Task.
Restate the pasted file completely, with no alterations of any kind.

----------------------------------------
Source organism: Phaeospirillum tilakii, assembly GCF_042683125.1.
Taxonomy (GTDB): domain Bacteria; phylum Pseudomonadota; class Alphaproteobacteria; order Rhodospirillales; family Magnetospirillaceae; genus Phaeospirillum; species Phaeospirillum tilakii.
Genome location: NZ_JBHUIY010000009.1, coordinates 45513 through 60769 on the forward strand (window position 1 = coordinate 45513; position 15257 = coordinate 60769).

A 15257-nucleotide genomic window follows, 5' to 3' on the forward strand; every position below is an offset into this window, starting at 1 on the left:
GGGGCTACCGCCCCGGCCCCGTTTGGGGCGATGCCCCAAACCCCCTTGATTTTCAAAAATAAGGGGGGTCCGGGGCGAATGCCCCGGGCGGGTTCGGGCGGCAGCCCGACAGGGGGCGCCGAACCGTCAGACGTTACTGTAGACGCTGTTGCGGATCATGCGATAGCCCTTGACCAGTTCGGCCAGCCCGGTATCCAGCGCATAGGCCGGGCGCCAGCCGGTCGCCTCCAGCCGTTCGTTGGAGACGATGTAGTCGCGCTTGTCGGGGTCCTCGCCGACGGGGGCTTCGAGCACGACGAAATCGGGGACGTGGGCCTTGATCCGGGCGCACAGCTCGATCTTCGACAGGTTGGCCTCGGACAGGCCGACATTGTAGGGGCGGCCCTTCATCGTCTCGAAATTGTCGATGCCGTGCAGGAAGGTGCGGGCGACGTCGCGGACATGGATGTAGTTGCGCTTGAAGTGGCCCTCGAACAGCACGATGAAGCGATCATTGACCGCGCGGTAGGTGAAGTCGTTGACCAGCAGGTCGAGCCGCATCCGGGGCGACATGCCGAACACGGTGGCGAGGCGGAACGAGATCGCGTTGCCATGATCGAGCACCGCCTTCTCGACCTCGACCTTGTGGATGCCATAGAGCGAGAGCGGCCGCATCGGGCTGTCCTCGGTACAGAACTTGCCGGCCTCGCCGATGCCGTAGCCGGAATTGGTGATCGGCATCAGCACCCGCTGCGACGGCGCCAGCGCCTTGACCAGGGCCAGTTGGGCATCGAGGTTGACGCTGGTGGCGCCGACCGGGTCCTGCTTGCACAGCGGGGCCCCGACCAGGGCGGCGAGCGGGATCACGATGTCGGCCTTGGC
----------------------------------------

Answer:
Source organism: Phaeospirillum tilakii, assembly GCF_042683125.1.
Taxonomy (GTDB): domain Bacteria; phylum Pseudomonadota; class Alphaproteobacteria; order Rhodospirillales; family Magnetospirillaceae; genus Phaeospirillum; species Phaeospirillum tilakii.
Genome location: NZ_JBHUIY010000009.1, coordinates 45513 through 60769 on the forward strand (window position 1 = coordinate 45513; position 15257 = coordinate 60769).

A 15257-nucleotide genomic window follows, 5' to 3' on the forward strand; every position below is an offset into this window, starting at 1 on the left:
GGGGCTACCGCCCCGGCCCCGTTTGGGGCGATGCCCCAAACCCCCTTGATTTTCAAAAATAAGGGGGGTCCGGGGCGAATGCCCCGGGCGGGTTCGGGCGGCAGCCCGACAGGGGGCGCCGAACCGTCAGACGTTACTGTAGACGCTGTTGCGGATCATGCGATAGCCCTTGACCAGTTCGGCCAGCCCGGTATCCAGCGCATAGGCCGGGCGCCAGCCGGTCGCCTCCAGCCGTTCGTTGGAGACGATGTAGTCGCGCTTGTCGGGGTCCTCGCCGACGGGGGCTTCGAGCACGACGAAATCGGGGACGTGGGCCTTGATCCGGGCGCACAGCTCGATCTTCGACAGGTTGGCCTCGGACAGGCCGACATTGTAGGGGCGGCCCTTCATCGTCTCGAAATTGTCGATGCCGTGCAGGAAGGTGCGGGCGACGTCGCGGACATGGATGTAGTTGCGCTTGAAGTGGCCCTCGAACAGCACGATGAAGCGATCATTGACCGCGCGGTAGGTGAAGTCGTTGACCAGCAGGTCGAGCCGCATCCGGGGCGACATGCCGAACACGGTGGCGAGGCGGAACGAGATCGCGTTGCCATGATCGAGCACCGCCTTCTCGACCTCGACCTTGTGGATGCCATAGAGCGAGAGCGGCCGCATCGGGCTGTCCTCGGTACAGAACTTGCCGGCCTCGCCGATGCCGTAGCCGGAATTGGTGATCGGCATCAGCACCCGCTGCGACGGCGCCAGCGCCTTGACCAGGGCCAGTTGGGCATCGAGGTTGACGCTGGTGGCGCCGACCGGGTCCTGCTTGCACAGCGGGGCCCCGACCAGGGCGGCGAGCGGGATCACGATGTCGGCCTTGGC